Avoiding cognitive biases in decision-making

June 27, 2018

In order to reduce the incidence of clinical errors in judgment, physicians should be aware of cognitive biases and practice strategies to mitigate their impact.

Physicians are often faced with making medical decisions under conditions of uncertainty and ambiguity. Despite their extensive training, experience, and knowledge, research has repeatedly validated that, like in other professions, cognitive biases and heuristics can negatively impact physicians’ clinical decisions. While it is difficult to determine the true rate of diagnostic errors in medical practice, experts estimate that they are in the range of 10 to 15 percent and that uncertainties in diagnosis are most prevalent in internal, family and emergency medicine. (Of course all medical specialties carry their own degree of uncertainty.)  With uncertainty comes the need for greater attention to thinking and decision-making processes – and a greater potential for engaging in unconscious biases and cognitive short-cuts. 

The likelihood of making errors in judgment is increased when physicians neglect or negate the impact that cognitive biases have on thinking. This in turn can cause providers to miss important clinical information and/or overlook or discount certain symptoms or infrequent diagnoses. There are numerous biases that I refer to as “preserving one’s sense of worth, competency, and/or status” that can be particularly problematic if not recognized. Consider how the following biases might impact clinical decision-making. 

The overconfidence bias is a tendency to believe we know more than we do. In medicine, over-confidence is much more likely to be sought and rewarded, causing physicians to avoid showing “weakness” in the face of uncertainty. 

The confirmation bias is the tendency to attend to information that confirms our beliefs and to discount or neglect information that does not confirm our beliefs. 

The sunk cost bias occurs when considerable time, money, and/or energy has been invested, causing people to remain committed to the investment despite evidence that it is not achieving the desired result. This bias is often discussed with financial investments – in medicine, it shows up as sticking with a diagnosis because the physician has invested time, energy, or ego (I don't want to be wrong or be seen as incompetent).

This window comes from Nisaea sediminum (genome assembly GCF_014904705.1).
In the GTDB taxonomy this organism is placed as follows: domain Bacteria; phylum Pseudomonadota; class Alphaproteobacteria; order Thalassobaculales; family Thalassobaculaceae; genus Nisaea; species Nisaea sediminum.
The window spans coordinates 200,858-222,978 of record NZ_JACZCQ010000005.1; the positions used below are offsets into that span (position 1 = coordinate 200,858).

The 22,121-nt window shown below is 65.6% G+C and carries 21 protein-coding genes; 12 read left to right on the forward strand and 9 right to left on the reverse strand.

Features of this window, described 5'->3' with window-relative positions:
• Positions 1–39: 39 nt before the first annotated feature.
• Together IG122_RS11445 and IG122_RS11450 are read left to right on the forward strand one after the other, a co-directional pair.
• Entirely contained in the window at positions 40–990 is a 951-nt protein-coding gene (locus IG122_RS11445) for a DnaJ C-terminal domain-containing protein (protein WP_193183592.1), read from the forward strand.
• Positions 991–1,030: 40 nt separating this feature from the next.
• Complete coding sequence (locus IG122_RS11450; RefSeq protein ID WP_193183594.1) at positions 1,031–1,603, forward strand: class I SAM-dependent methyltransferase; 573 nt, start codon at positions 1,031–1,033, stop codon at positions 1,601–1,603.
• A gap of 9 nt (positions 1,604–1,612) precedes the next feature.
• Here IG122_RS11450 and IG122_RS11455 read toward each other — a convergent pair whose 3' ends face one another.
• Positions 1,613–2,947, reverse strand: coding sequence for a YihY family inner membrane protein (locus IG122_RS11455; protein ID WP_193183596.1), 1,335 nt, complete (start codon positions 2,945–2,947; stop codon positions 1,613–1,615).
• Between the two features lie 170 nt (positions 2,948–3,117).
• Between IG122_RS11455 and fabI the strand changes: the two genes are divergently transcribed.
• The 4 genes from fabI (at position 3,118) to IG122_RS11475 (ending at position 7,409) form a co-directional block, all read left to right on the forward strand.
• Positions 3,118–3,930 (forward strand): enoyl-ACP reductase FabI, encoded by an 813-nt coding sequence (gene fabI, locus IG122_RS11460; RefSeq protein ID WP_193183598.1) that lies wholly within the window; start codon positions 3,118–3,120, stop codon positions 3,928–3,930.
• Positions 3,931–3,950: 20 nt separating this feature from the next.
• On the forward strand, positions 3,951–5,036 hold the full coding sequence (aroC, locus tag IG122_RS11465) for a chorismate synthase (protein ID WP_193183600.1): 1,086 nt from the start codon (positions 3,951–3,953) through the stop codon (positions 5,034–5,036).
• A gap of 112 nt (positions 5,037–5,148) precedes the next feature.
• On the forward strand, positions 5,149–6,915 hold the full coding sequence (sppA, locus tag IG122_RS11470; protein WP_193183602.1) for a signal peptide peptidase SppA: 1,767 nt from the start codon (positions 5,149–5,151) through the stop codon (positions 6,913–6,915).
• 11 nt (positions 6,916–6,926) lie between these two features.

While it is not possible to eliminate the impact of cognitive errors – they are mostly unconscious and thus we are unaware of their impact – it is possible, and highly recommended, to consider both their existence and their effects when interacting with patients and making clinical decisions. Unfortunately, the medical profession has tended to avoid discussion of cognitive errors, and when the topic is addressed, it is frequently met with pessimism. This makes it difficult to bring errors in thinking out into the open so that they are routinely discussed and considered in medical practice, in medical school, and as part of continuing education events.

To decrease the incidence of clinical errors in judgment, it is critical for physicians to learn and practice strategies to mitigate the impact of cognitive biases and heuristics. These strategies are frequently referred to as “debiasing” techniques. 

  • Develop insight and awareness. The greatest danger is when physicians believe that they are immune to errors or biases in their thinking. You are not immune because you are human. Invest time in reflection rather than investing time in discounting your humanness. 

  • Practice metacognition. It is inherent upon providers to continually assess their thinking processes – in other words, to engage in meta-cognitive practices, which is literally thinking about one’s thinking. Regularly step back from a problem so you can consider your thinking process. Get curious about all aspects of the situation, continually reflecting upon how you are approaching the problem. Ask: How else might I think about this?

  • Consider alternatives. Make a habit of considering other possibilities by frequently asking: What else might this be? Do not be hesitant to consult with colleagues when time permits. Sometimes a fresh set of eyes or ears can detect something that you don’t. 

  • Appreciate that uncertainty is a necessary ingredient on the road to rationality. Embrace uncertainty as an opportunity to sharpen your thinking skills and to learn from experience. 

  • Accept that errors occur and learn from them. One way that people of all ages learn is through a process of trial and error – using this approach in healthcare decreases the incidence of repeat errors and improves learning skills. 

  • Check your ego. Take time to reflect if you are overly invested in being right rather than discovering what you might have missed. Ask: What might I be missing? Reframe errors as opportunities to learn and grow rather than evidence of your competency, worth or status. 

In future articles we will continue to explore other common cognitive errors and strategies to minimize their impact.

Catherine Hambley, PhD, is a consulting psychologist who offers brain-based strategies to organizations, leaders, teams and healthcare providers to improve their effectiveness and promote greater success. She can be reached at catherine.hambley@gmail.com